Shaded gardens can be a bit of a problem but here also there are many plants that can be used in combinations with perennials including Camellias, Chinese Star Jasmine (often used as a climber) and Lamium which comes in several leaf variegations and flower colours. There are also many other shading-loving ground covers that are available in nurseries depending on the season.

Herbs are the most likely category of ground cover that do not get much of a mention but there are many of great benefit. These can be used to cover paths within the herb and vegetable garden or used to cover a retained area within the garden. Several varieties of Thyme are suitable for walking on and prostrate Rosemary also falls into this category.
  
The ground preparation for ground cover plants is the same as for all other plants with the inclusion of some compost mixed with the existing soil to give the plants a good start.
There is a common mistaken belief that ground cover plants will provide weed suppression. There might be some weed suppression but generally weeds will still grow through the ground covers and will be hard to remove after the plants have established.

Ideally the best method is to lay down several layers of moist newspaper and cover with a moisture retentive mulch prior to planting and then pull paper and mulch aside sufficiently to make the planting hole. Plant the plants and then water in and pull the paper and mulch back around the plant. Over the time the newspaper takes to decompose, the weeds would have most likely died. Some careful hand-weeding and spot spraying after that will ensure the garden stays weed-free.  

Till next time, happy planting.

Keith.

From ‘The Triangle’ - September 2020

#news #spring

Wednesday September 2nd

No Thursday Talk again this month but here are a few handy gardening tips for adding ground cover plants to your garden this spring.

Nature’s Carpet (from my 'Gardening Gabble' column in the Triangle Community News - September 2020)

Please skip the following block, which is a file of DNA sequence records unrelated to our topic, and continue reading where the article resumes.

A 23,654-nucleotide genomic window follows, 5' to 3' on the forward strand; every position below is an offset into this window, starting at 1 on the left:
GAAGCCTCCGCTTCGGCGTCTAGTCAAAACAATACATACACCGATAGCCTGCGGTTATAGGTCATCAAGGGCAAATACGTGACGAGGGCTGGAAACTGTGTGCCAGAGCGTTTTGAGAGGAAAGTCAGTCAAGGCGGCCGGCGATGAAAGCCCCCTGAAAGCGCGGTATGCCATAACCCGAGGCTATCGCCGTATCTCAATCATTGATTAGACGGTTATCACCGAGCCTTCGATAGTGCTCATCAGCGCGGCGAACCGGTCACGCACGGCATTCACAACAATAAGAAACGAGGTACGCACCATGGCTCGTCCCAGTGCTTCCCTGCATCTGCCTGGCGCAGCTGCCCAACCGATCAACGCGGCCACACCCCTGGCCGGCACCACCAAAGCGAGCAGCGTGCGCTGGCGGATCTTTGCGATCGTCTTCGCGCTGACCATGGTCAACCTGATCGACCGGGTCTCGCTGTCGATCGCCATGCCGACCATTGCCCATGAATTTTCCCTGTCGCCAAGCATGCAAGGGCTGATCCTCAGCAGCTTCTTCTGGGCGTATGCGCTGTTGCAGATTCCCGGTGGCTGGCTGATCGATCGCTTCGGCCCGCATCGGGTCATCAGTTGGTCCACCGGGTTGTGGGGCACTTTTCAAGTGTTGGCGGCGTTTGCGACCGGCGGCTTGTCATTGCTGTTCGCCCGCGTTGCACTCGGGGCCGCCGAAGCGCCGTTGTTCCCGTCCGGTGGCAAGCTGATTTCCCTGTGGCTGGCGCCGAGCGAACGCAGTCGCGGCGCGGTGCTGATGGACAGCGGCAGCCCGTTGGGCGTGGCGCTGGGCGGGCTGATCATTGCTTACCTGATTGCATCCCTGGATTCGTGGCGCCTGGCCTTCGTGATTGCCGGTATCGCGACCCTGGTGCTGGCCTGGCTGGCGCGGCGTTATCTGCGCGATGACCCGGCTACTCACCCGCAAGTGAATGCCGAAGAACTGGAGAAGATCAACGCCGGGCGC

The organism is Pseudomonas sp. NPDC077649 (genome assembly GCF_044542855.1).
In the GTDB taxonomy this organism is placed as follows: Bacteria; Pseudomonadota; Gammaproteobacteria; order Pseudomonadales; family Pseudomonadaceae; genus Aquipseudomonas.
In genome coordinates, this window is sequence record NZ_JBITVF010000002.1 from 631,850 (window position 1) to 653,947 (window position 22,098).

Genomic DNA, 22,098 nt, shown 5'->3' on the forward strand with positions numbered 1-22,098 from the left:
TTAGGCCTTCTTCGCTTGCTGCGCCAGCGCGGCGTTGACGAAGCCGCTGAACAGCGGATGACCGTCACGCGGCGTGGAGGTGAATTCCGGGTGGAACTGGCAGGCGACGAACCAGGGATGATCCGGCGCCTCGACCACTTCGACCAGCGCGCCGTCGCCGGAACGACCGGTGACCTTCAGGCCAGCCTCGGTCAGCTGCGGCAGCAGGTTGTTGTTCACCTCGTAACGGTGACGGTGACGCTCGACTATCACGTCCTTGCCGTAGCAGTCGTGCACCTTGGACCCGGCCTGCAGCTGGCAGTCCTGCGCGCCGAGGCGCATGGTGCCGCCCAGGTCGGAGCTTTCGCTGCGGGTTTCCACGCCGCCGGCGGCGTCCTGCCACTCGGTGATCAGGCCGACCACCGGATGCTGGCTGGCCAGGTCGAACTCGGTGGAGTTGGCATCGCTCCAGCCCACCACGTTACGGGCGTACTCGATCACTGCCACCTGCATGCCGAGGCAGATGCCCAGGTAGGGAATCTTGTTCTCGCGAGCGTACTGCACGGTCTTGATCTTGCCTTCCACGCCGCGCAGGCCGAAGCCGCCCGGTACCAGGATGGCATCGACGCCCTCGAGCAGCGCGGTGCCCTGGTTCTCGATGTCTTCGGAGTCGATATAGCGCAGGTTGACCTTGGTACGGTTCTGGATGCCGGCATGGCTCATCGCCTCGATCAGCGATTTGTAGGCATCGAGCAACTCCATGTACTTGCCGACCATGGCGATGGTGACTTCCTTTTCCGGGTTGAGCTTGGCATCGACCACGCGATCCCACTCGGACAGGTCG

Welcome to Spring - and how good has the rain been? For once we will be ensured of a great spring and optimum growing conditions in our gardens.

A lot of gardens will have a lovely selection of low to mid and then tall plants in the landscape but we often forget about the ground cover plants that can be planted among these taller plants to provide an infill over the soil.

Ground cover plants come in many forms and categories - from conifers, through Australian natives, to perennials and introduced exotic species. Many are absolute ground-huggers and other that can reach 50-70cm high, but can be as wide as 3-4m. There are categories that will tolerate first-line coastal to varieties that can handle severe frosts and low water. Others are shade tolerant and many are edible, like herbs.

To elaborate we will start with first-line coastal. Many of the plants that suit this location are Australian natives and a stroll along coastal gardens and natural areas will soon give an indication as to which species are handling this difficult growing area.

Species such as Carpobrotus (an Australian native succulent) are good for dune stabilisation - along with Banksia and Westringea that also have ground cover varieties. Myoporum and Hakea also have ground cover varieties. A good non-Australian plant is the Shore juniper (Juniperus conferta) that will mat well and stabilise sandy soils.

Moving away from direct-coastal we then move into more protected locations with heavier soils and not so much wind. In open, sunny positions in these locations the ground cover list is endless. Australian natives include Grevillea, Leptospermum, Callistemon and Banksia -with many others softer perennial types like Scaevola and Brachyscome

Non-Australian plants include Gardenia radicans, Convolvulus, Cerastium (Snow in Summer) and many more.